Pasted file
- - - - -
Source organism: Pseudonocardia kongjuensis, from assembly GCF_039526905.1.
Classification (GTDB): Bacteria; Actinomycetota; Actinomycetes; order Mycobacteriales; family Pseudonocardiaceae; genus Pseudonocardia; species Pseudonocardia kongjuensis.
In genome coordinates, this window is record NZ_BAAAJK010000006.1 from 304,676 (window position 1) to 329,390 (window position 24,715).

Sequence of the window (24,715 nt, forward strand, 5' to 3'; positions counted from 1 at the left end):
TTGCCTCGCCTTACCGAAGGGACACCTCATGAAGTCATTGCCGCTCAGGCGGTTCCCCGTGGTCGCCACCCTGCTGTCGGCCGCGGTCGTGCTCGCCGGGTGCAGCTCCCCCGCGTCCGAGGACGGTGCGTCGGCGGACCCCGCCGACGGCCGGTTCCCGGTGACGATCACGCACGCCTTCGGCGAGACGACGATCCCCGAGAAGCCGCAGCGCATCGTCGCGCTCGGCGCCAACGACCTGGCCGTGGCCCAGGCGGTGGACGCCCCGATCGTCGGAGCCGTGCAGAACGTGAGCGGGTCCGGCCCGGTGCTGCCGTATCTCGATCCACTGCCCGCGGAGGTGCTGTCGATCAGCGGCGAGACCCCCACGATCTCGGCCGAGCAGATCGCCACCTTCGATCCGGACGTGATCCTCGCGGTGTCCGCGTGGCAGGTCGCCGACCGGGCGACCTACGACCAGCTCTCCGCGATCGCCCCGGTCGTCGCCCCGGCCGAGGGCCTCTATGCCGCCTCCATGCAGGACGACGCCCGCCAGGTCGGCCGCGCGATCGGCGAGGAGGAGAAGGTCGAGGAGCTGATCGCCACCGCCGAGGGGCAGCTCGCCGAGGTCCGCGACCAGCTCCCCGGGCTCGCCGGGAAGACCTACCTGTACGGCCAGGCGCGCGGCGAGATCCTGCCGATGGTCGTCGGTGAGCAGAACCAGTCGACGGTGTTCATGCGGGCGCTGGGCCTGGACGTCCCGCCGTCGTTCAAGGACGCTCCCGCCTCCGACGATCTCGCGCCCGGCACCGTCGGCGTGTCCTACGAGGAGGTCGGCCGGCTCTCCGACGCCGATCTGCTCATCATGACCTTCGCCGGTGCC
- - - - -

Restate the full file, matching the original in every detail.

Source organism: Pseudonocardia kongjuensis, from assembly GCF_039526905.1.
Classification (GTDB): Bacteria; Actinomycetota; Actinomycetes; order Mycobacteriales; family Pseudonocardiaceae; genus Pseudonocardia; species Pseudonocardia kongjuensis.
In genome coordinates, this window is record NZ_BAAAJK010000006.1 from 304,676 (window position 1) to 329,390 (window position 24,715).

Sequence of the window (24,715 nt, forward strand, 5' to 3'; positions counted from 1 at the left end):
TTGCCTCGCCTTACCGAAGGGACACCTCATGAAGTCATTGCCGCTCAGGCGGTTCCCCGTGGTCGCCACCCTGCTGTCGGCCGCGGTCGTGCTCGCCGGGTGCAGCTCCCCCGCGTCCGAGGACGGTGCGTCGGCGGACCCCGCCGACGGCCGGTTCCCGGTGACGATCACGCACGCCTTCGGCGAGACGACGATCCCCGAGAAGCCGCAGCGCATCGTCGCGCTCGGCGCCAACGACCTGGCCGTGGCCCAGGCGGTGGACGCCCCGATCGTCGGAGCCGTGCAGAACGTGAGCGGGTCCGGCCCGGTGCTGCCGTATCTCGATCCACTGCCCGCGGAGGTGCTGTCGATCAGCGGCGAGACCCCCACGATCTCGGCCGAGCAGATCGCCACCTTCGATCCGGACGTGATCCTCGCGGTGTCCGCGTGGCAGGTCGCCGACCGGGCGACCTACGACCAGCTCTCCGCGATCGCCCCGGTCGTCGCCCCGGCCGAGGGCCTCTATGCCGCCTCCATGCAGGACGACGCCCGCCAGGTCGGCCGCGCGATCGGCGAGGAGGAGAAGGTCGAGGAGCTGATCGCCACCGCCGAGGGGCAGCTCGCCGAGGTCCGCGACCAGCTCCCCGGGCTCGCCGGGAAGACCTACCTGTACGGCCAGGCGCGCGGCGAGATCCTGCCGATGGTCGTCGGTGAGCAGAACCAGTCGACGGTGTTCATGCGGGCGCTGGGCCTGGACGTCCCGCCGTCGTTCAAGGACGCTCCCGCCTCCGACGATCTCGCGCCCGGCACCGTCGGCGTGTCCTACGAGGAGGTCGGCCGGCTCTCCGACGCCGATCTGCTCATCATGACCTTCGCCGGTGCC